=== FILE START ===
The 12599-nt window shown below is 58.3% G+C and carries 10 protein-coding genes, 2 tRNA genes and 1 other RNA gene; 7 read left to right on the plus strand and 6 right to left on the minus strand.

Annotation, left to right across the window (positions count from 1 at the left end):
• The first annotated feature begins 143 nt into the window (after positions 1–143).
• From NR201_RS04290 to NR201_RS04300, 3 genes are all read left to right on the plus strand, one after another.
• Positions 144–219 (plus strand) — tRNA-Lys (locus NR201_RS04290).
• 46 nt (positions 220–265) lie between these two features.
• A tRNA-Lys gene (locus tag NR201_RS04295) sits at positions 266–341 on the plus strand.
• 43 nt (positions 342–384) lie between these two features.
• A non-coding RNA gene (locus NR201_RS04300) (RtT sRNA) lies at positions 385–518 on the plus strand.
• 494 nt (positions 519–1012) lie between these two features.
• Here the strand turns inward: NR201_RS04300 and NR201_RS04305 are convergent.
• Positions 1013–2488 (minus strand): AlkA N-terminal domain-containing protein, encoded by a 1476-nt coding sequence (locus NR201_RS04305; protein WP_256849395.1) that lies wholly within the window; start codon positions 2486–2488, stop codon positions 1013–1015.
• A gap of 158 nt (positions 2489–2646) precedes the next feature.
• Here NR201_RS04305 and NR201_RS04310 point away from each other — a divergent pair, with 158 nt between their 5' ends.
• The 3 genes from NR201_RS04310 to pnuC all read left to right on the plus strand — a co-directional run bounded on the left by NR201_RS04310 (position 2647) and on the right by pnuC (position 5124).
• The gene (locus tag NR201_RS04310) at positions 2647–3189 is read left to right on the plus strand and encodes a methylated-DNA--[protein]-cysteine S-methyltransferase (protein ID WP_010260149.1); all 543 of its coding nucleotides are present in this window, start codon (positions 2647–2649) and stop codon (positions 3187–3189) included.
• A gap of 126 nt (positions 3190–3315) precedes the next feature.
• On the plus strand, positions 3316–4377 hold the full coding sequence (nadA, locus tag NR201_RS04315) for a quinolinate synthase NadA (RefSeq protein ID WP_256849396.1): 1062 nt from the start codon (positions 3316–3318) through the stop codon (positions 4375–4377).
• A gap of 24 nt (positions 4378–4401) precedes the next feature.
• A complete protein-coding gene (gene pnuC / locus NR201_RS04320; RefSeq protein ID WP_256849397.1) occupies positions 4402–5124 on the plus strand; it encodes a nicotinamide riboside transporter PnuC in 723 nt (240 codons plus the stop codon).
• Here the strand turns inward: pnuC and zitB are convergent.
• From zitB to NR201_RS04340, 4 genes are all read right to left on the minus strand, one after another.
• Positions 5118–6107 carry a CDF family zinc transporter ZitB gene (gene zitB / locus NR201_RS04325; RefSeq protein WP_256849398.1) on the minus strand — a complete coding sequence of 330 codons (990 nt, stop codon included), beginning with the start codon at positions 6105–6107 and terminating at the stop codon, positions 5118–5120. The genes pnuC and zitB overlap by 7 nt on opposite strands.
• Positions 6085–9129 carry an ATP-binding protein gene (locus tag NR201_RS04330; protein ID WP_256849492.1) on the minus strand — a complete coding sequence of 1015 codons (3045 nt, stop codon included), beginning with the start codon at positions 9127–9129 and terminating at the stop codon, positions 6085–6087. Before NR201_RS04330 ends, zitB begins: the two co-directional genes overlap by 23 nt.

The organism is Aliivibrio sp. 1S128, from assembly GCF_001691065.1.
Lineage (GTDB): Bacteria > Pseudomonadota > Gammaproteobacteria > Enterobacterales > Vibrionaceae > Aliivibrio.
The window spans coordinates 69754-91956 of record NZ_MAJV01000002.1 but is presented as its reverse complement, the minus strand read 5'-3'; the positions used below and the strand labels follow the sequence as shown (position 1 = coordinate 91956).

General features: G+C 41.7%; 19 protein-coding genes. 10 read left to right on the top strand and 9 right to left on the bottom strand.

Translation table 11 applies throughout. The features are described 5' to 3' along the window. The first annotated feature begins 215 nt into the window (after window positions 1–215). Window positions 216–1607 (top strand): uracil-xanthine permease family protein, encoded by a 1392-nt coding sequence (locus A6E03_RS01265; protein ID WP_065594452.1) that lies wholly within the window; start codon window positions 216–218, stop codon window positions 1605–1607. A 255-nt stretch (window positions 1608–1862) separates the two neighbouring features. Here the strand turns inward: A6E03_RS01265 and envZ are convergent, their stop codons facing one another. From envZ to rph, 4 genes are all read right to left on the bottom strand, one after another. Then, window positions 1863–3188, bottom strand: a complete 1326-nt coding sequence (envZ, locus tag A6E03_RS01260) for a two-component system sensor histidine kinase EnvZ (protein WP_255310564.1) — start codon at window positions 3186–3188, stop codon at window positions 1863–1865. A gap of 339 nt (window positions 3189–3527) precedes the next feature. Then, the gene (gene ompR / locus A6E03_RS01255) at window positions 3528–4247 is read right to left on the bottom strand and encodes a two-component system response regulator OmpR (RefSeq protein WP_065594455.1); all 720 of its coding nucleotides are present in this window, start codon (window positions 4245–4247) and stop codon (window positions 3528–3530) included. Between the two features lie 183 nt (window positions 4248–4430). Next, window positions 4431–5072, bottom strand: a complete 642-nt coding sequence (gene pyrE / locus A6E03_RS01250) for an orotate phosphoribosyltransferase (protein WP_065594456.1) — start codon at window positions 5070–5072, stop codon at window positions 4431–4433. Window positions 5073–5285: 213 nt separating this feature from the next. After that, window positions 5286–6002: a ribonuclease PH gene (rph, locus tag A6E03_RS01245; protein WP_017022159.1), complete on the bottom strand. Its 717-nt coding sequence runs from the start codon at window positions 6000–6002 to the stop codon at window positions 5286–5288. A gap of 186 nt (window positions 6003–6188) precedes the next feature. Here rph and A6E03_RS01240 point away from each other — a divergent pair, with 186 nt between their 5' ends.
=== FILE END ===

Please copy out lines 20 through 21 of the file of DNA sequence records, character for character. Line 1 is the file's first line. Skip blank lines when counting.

• A complete protein-coding gene (gene pnuC / locus NR201_RS04320; RefSeq protein ID WP_256849397.1) occupies positions 4402–5124 on the plus strand; it encodes a nicotinamide riboside transporter PnuC in 723 nt (240 codons plus the stop codon).
• Here the strand turns inward: pnuC and zitB are convergent.